Probate courts are there to help the people of Connecticut take care of their friends' and relatives' assets as well as resolve disputes. Another role is determining the best way to disburse money and property when a person has not specified how it should be done before death or incapacity.
Decisions made by probate courts can take a long time if there is not enough information or parties are disputing the details. There are several ways of avoiding the entire probate process by clarifying desires for transferring property before a probate judgment would be necessary. A lawyer can help with all of these arrangements.
How can you give someone rights to property without probate?
Transferring property upon death or mental illness is not necessary if a person co-owns real estate or has co-signed a bank account and has the right to retain it after one party is deceased or incapable. This is called joint ownership with the right of survivorship, and it must be proven legally in writing.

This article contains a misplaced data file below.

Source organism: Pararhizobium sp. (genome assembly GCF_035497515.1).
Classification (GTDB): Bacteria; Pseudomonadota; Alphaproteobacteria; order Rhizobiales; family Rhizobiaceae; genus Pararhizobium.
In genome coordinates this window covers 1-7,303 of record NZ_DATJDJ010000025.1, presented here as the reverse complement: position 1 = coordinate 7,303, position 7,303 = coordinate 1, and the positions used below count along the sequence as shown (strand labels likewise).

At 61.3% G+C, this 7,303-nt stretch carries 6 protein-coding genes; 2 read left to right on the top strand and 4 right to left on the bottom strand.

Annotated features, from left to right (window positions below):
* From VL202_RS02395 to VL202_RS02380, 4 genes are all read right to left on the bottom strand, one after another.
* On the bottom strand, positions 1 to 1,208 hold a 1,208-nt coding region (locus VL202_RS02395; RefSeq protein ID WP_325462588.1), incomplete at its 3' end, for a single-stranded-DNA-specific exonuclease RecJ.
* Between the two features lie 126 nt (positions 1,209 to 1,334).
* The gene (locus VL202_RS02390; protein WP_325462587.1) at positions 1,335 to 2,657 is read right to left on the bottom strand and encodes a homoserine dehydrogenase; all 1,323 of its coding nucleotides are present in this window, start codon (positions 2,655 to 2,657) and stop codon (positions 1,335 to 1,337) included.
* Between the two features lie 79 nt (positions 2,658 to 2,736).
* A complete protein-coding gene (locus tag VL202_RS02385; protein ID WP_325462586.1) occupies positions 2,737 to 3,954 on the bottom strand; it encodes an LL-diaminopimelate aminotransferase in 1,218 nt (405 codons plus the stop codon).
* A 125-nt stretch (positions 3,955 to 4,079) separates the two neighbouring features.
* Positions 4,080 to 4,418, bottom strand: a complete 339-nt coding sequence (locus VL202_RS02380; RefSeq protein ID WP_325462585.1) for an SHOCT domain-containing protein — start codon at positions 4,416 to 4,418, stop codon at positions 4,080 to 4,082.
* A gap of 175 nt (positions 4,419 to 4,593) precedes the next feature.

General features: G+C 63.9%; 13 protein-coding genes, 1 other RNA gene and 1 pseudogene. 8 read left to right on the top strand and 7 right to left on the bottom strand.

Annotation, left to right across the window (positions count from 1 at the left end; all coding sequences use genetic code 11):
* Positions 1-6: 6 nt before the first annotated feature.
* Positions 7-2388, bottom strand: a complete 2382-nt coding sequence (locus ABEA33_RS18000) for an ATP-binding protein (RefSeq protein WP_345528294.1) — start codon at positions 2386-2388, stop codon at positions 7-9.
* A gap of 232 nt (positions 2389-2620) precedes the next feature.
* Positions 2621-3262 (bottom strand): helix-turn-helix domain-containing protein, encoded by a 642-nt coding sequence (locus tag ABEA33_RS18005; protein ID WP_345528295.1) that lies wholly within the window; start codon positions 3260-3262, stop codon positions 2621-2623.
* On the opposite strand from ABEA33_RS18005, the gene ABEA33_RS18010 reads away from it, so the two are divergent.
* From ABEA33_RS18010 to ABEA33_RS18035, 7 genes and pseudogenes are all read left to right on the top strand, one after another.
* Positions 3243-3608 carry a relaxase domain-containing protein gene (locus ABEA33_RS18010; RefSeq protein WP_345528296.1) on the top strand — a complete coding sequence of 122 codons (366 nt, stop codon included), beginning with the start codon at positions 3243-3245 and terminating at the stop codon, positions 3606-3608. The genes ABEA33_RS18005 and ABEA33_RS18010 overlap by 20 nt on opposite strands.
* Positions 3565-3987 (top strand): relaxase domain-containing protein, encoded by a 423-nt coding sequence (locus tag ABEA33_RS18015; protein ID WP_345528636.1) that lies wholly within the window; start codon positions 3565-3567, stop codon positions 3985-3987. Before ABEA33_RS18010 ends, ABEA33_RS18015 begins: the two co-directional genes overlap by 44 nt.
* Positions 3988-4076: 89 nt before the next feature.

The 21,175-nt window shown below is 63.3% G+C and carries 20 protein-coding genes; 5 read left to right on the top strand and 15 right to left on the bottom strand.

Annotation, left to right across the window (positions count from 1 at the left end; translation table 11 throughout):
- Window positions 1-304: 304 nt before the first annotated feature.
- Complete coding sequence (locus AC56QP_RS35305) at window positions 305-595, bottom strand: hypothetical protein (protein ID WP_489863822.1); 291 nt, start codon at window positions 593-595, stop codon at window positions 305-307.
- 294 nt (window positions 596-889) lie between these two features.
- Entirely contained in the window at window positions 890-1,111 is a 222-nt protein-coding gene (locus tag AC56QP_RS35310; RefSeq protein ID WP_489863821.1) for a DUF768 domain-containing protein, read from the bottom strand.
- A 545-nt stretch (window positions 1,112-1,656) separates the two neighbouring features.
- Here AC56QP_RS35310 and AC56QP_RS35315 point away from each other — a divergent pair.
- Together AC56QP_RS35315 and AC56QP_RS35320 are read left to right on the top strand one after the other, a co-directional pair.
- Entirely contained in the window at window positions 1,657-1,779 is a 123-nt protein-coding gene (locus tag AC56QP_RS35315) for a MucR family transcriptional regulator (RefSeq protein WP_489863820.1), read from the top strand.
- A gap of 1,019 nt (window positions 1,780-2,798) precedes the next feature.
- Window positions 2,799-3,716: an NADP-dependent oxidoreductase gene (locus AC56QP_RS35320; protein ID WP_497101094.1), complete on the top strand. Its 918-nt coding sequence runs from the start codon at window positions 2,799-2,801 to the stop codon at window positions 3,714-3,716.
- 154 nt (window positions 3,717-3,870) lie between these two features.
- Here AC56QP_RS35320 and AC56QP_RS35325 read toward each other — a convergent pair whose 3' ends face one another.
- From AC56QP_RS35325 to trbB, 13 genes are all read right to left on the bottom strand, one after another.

How can you share money or financial tools without probate?
Lots of bank account and retirement account types allow beneficiaries to be named who would receive the contents, making them no longer part of an estate. Most of these are called payable-on-death accounts or transfer-on-death instruments.
What if you may want to change the arrangement?
A revocable living trust allows you to transfer property to someone who will hold it for your benefit while you can take it back if the terms of a trust are broken or you change your mind. Since the trustee technically owns the property during the life of the trust, it is no longer in your estate.
Source: FindLaw, "Avoiding the Probate Process," accessed Feb. 08, 2018